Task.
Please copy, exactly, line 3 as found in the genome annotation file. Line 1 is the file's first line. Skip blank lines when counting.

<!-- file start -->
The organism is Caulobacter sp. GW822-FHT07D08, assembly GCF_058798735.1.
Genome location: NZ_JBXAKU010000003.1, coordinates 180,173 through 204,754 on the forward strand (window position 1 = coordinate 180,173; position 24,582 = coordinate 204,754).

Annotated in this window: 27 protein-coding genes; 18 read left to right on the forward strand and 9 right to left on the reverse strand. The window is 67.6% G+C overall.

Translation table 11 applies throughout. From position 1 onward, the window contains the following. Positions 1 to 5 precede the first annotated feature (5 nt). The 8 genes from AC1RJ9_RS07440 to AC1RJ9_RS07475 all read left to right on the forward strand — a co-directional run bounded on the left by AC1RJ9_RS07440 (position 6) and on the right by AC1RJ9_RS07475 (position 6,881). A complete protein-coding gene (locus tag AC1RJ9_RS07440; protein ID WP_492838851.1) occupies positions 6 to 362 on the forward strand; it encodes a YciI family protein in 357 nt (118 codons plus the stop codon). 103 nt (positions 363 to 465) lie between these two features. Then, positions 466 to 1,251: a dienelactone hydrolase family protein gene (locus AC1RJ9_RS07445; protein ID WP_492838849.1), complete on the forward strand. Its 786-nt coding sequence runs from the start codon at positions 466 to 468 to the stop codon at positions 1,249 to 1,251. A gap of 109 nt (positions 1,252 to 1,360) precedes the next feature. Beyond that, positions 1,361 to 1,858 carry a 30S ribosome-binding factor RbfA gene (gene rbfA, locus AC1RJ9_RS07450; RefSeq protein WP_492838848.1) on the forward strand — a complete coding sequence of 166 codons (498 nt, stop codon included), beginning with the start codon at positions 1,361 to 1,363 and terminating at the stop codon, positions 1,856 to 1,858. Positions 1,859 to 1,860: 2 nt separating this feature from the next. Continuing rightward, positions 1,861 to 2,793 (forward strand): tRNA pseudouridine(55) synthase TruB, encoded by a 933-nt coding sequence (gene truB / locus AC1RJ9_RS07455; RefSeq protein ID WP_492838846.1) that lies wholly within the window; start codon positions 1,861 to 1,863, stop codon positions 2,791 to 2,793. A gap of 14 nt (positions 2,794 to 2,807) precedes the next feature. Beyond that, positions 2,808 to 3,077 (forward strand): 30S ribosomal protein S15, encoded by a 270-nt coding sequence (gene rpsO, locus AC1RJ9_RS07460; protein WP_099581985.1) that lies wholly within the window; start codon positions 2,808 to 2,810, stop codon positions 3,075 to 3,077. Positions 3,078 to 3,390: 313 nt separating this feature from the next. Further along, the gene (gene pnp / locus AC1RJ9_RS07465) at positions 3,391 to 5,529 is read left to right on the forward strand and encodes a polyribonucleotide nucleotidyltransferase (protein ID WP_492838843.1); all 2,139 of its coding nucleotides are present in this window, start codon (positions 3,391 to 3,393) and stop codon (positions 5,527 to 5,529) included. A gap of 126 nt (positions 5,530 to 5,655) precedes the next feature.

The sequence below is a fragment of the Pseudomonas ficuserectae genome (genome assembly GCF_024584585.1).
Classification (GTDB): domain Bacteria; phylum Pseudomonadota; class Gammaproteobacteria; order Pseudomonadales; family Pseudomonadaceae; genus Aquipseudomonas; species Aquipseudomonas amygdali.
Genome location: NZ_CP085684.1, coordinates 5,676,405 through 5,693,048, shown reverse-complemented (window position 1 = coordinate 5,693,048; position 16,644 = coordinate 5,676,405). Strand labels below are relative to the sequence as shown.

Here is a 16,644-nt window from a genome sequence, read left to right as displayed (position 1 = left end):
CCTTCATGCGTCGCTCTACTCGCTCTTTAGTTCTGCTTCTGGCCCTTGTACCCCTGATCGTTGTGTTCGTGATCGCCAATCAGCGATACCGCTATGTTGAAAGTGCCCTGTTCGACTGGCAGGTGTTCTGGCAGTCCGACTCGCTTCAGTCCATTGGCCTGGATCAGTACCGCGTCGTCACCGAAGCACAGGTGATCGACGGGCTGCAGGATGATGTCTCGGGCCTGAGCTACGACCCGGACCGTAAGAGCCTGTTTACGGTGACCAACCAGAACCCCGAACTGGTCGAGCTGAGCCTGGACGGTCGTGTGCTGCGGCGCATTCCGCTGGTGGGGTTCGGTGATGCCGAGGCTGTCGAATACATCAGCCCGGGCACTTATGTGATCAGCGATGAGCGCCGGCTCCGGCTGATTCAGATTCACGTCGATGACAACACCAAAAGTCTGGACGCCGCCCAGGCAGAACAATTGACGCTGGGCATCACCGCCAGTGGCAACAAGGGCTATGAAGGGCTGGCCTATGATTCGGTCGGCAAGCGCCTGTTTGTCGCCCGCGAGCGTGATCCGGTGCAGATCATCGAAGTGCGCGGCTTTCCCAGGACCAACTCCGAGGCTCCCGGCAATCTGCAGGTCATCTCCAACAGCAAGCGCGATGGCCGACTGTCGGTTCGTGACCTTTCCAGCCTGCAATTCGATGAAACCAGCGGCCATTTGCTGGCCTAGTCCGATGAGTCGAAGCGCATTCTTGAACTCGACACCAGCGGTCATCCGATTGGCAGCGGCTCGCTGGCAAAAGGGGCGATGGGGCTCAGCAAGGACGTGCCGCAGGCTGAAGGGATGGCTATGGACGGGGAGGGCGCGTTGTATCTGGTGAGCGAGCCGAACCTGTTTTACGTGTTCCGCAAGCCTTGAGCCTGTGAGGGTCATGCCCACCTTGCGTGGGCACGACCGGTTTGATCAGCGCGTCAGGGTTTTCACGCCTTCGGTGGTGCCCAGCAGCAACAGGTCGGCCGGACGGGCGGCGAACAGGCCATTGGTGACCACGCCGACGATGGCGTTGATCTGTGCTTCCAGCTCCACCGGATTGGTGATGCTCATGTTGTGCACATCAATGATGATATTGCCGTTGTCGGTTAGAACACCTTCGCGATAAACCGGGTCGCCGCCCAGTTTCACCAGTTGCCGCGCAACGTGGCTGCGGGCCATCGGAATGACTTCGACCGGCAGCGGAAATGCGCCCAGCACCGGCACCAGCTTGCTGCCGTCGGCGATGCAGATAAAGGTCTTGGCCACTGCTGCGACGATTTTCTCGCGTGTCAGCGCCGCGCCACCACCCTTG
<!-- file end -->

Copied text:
Annotated in this window: 27 protein-coding genes; 18 read left to right on the forward strand and 9 right to left on the reverse strand. The window is 67.6% G+C overall.